Gemology books advice

A number of you have mentioned books. One of the main expenses of
starting my business has been classes and books. By this stage, I
have spent thousands on them. That said, what books would you all
recommend? I would be curious to know about gemology books that would
be recommended.

Additional Resources: The Jeweler’s Selected Bibliography

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Annabel,

There are countless good books available but the two that have been
used the most over the years from my library are two that I received
from GIA when I took my courses years ago.

1- Handbook of Gem Identification by Richard T. Liddicoat, Jr.

2- Dictionary of Gems and Gemology by Robert M. Shipley

Greg DeMark
If You Like Antique, Vintage or Custom Jewelry
Visit us on the web at:
www.demarkjewelry.com

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The most useful gemology books that I have are any of Gubelins’
books on characteristic gemstone inclusions. The more recent ones
with full color microphotographs are terribly expensive, but you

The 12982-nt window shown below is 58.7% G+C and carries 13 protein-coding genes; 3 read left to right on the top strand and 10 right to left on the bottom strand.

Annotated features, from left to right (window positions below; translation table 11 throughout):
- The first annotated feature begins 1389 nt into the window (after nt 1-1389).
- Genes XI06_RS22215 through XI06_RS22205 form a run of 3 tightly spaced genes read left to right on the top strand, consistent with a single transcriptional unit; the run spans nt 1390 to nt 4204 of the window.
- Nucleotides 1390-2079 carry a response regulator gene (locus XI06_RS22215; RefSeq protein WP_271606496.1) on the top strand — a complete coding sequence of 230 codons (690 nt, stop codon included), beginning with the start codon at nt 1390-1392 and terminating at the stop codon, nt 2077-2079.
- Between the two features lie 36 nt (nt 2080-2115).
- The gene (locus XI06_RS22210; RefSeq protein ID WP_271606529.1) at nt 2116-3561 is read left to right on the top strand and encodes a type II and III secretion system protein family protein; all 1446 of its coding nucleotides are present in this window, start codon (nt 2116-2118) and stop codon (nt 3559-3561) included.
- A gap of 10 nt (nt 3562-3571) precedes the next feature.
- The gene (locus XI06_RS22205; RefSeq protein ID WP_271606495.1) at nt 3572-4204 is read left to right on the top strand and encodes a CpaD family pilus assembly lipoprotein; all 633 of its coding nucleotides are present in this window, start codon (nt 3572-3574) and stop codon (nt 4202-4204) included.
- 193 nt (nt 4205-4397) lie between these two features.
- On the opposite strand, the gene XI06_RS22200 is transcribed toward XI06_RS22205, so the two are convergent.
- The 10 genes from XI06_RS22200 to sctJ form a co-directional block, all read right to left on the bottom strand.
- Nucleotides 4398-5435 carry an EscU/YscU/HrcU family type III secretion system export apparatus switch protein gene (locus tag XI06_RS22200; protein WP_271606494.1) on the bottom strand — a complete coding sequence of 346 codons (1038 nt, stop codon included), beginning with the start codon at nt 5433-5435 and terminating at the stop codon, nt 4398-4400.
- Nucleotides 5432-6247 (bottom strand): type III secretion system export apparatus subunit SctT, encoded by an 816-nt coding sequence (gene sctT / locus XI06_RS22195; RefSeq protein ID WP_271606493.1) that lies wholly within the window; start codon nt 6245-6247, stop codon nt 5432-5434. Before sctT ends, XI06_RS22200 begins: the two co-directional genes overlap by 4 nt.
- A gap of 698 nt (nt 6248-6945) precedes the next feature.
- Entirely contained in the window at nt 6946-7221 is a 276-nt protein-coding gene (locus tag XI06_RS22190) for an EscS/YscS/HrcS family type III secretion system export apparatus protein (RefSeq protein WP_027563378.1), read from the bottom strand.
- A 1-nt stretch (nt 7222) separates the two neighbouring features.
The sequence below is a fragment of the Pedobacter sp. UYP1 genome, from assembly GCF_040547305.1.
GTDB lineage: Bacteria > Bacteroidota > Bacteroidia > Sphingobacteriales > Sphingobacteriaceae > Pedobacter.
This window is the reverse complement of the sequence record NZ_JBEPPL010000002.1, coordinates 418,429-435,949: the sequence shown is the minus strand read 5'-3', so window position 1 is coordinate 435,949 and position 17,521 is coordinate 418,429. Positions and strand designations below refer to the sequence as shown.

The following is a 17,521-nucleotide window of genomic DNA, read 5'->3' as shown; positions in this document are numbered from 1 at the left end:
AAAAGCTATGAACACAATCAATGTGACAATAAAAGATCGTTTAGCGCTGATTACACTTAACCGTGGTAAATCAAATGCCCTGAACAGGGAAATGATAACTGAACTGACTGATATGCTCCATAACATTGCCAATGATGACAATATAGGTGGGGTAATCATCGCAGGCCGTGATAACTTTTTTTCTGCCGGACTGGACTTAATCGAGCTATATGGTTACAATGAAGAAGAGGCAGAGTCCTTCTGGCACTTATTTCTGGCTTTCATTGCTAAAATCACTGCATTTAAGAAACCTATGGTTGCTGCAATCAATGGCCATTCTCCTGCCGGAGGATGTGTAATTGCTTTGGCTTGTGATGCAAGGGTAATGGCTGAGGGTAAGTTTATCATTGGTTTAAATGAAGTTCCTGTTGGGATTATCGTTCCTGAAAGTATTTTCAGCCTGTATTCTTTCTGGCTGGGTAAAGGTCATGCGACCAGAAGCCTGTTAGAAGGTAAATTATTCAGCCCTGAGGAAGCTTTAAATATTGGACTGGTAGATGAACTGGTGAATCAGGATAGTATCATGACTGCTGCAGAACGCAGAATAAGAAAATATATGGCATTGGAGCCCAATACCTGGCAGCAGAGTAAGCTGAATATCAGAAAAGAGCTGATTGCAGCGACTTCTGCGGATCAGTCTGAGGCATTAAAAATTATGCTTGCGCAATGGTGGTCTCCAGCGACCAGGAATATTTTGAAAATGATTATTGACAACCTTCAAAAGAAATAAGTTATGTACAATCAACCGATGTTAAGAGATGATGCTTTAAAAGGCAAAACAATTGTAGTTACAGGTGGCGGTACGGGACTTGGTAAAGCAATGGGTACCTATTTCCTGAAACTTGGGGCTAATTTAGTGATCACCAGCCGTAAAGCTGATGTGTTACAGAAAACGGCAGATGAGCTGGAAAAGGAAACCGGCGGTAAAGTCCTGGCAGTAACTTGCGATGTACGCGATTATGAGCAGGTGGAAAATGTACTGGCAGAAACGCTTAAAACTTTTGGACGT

might get lucky using one of the used book services of Amazon or
Powell’s in Portland, Or. Powells is a bit on the steep side, but it
is also probably the largest used book store in America. By becoming
familiar with characteristic inclusions you can very often not only
definitively i.d. a stone, but, in some cases, determine where it
probably came from.

Ron Mills, Mills Gem Co. Los Osos, Ca.

Gem Cutting” by John Sinkankas and all of his other books if you
have an interest in lapidary.

Here’s a thought, don’t spend thousands on gemology books just take
the GIA classes. You’ll get the books and experience and get a cert
from them.

Craig
www.creativecutgems.com

what books would you all recommend? I would be curious to know